Archive for Tuesday, February 6, 2007

Shelter notes progress

Fewer complaints recorded with daytime no-drinking policy in place

February 6, 2007


A new policy prohibiting intoxicated people from using the Lawrence Community Shelter during the day has meant fewer neighborhood complaints, according to the homeless shelter's annual report.

Director Loring Henderson confirmed Monday that the shelter had a new policy that does not allow people who are clearly drunk or high to use its daytime drop-in center services.

"We were just spending too much of our time on too few people," Henderson said. "We were just sort of dealing with situations instead of substantially dealing with someone's case goals."

The shelter, 214 W. 10th St., continues to remain an "open shelter" at night, meaning it does not automatically turn people away who are drunk or high. The shelter opened in 2003, in part, because the city's other homeless shelter, operated by The Salvation Army, had begun requiring occupants to pass a breathalyzer test.

'Better control'

Henderson said the new policy - which doesn't require a breathalyzer test but rather relies on staff discretion - was implemented in late 2006.

"In many ways, we are getting better control of the situation," Henderson said. "We feel good about where the shelter is going, as tough as it is."

Phil Hemphill, who lives next to the shelter, said he's seen improvement, although he still thinks there is room for more.

"Trespassing on my property probably has decreased by about half," Hemphill said. "But it is still about 10 to 15 people per day. But that's a lot less than it was, and at least that is some movement forward. But that isn't something they did to be a good neighbor. They did that basically for themselves."

Hemphill, who has been a frequent critic of the shelter's operations, said he thought the shelter could do more to control the behavior of its clients when they are off shelter property.

Henderson said the shelter was trying to be responsive to neighborhood concerns by creating a policy that puts in writing what is expected of the shelter.

Neighborhood complaints about Lawrence Community Shelter are down this year

City leaders credit a new policy in effect since September for the improvements in the Lawrence Community Shelter. Enlarge video

Rest of report

Other points in the shelter's annual report include:

¢ Efforts to find a new location for the shelter continue.

"Right now, I would characterize it as slow but not dormant," Henderson said of the search process. "I'm looking at buildings and keeping my ears open."

The report estimates that a new shelter would cost about $2.75 million to build and equip.

¢ Two new positions at the shelter would significantly improve service and likely help address neighborhood concerns. The report listed a full-time monitor to observe and control activities outside the shelter as its top personnel need. It estimates the position would cost $30,000 per year, plus benefits. The report also lists a need for an additional part-time night and weekend monitor. The estimated cost for that position is $22,000 plus benefits.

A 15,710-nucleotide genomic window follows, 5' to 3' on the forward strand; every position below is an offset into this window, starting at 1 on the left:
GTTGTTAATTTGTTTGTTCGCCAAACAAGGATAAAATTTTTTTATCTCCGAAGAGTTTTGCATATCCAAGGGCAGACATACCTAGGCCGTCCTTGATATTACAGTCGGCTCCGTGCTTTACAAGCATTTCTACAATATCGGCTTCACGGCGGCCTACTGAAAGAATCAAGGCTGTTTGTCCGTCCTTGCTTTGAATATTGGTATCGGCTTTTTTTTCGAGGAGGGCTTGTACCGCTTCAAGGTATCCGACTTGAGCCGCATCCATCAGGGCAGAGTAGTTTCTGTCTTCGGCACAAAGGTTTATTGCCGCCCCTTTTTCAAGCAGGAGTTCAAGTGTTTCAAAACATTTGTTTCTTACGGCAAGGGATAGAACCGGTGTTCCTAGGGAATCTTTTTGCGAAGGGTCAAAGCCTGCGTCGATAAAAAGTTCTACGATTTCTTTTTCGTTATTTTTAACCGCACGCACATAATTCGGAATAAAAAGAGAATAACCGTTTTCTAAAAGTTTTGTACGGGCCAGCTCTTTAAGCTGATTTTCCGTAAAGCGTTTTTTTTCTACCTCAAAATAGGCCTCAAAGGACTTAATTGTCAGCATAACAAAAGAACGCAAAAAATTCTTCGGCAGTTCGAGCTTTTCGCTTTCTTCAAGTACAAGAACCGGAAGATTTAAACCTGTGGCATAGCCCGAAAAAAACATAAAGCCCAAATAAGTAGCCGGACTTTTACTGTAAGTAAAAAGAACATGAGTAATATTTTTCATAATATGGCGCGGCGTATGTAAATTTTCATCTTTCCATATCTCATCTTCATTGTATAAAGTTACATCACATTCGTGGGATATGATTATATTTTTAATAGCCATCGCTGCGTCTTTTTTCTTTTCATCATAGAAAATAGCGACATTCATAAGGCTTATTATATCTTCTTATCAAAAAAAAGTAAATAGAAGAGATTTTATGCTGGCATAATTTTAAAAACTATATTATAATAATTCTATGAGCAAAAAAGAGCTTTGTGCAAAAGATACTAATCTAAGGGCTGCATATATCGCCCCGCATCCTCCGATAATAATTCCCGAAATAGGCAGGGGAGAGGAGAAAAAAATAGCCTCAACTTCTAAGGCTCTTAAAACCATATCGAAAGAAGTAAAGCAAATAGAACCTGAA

¢ The shelter staff found housing for 27 people and jobs for 21 people during the last year. The jobs total, Henderson said, does not include part-time work that some pick up for a day or two during construction season.

"Those are actually steady jobs that were found," Henderson said.

He said he expected both numbers to go up this year because the city provided funding for two additional case managers through a Bert Nash program that works with the homeless. Those manager did not get started until the last half of 2006, Henderson said.

¢ The report did not provide a total number of people who used the shelter last year. Henderson, however, said 376 separate people had signed in at the shelter during the last year, but not all were homeless. Some were "precariously housed," such as living with a friend, but continued to use the drop-in center for some services.

¢ Shelter staff members made 216 calls to police or emergency medical workers for assistance. Police calls ran the gamut, including reports of fighting in the alley, drinking on the property and trespassing.

City commissioners will formally receive the report at their 6:35 p.m. meeting today at City Hall, Sixth and Massachusetts streets. They are not expected to take any action on the report.

Instead, a hearing to consider renewal of the shelter's annual city-issued operating permit has been set for March 28 at the Lawrence-Douglas County Planning Commission. The City Commission is expected to hear the permit renewal request at its April 17 meeting.


Bassetlover 8 years, 8 months ago

Kudos to Loring Henderson for all the improvements he and his staff have tried so hard to accomplish the past year. Yes, there is still room for improvement, as there is in any type of shelter setting, but the progress noted here is noteworthy and reflects his desire to be a better neighbor and assist his clients in the best way possible.

Nate Poell 8 years, 8 months ago

Seconded, Bassetlover. Loring himself is a real asset to the community, and the fact that he and his staff work under difficult conditions providing services to the less fortunate is noteworthy.

jafs 8 years, 8 months ago

I agree, but 10 to 15 people a day trespassing on neighbors' property is unacceptable.

BJ 8 years, 8 months ago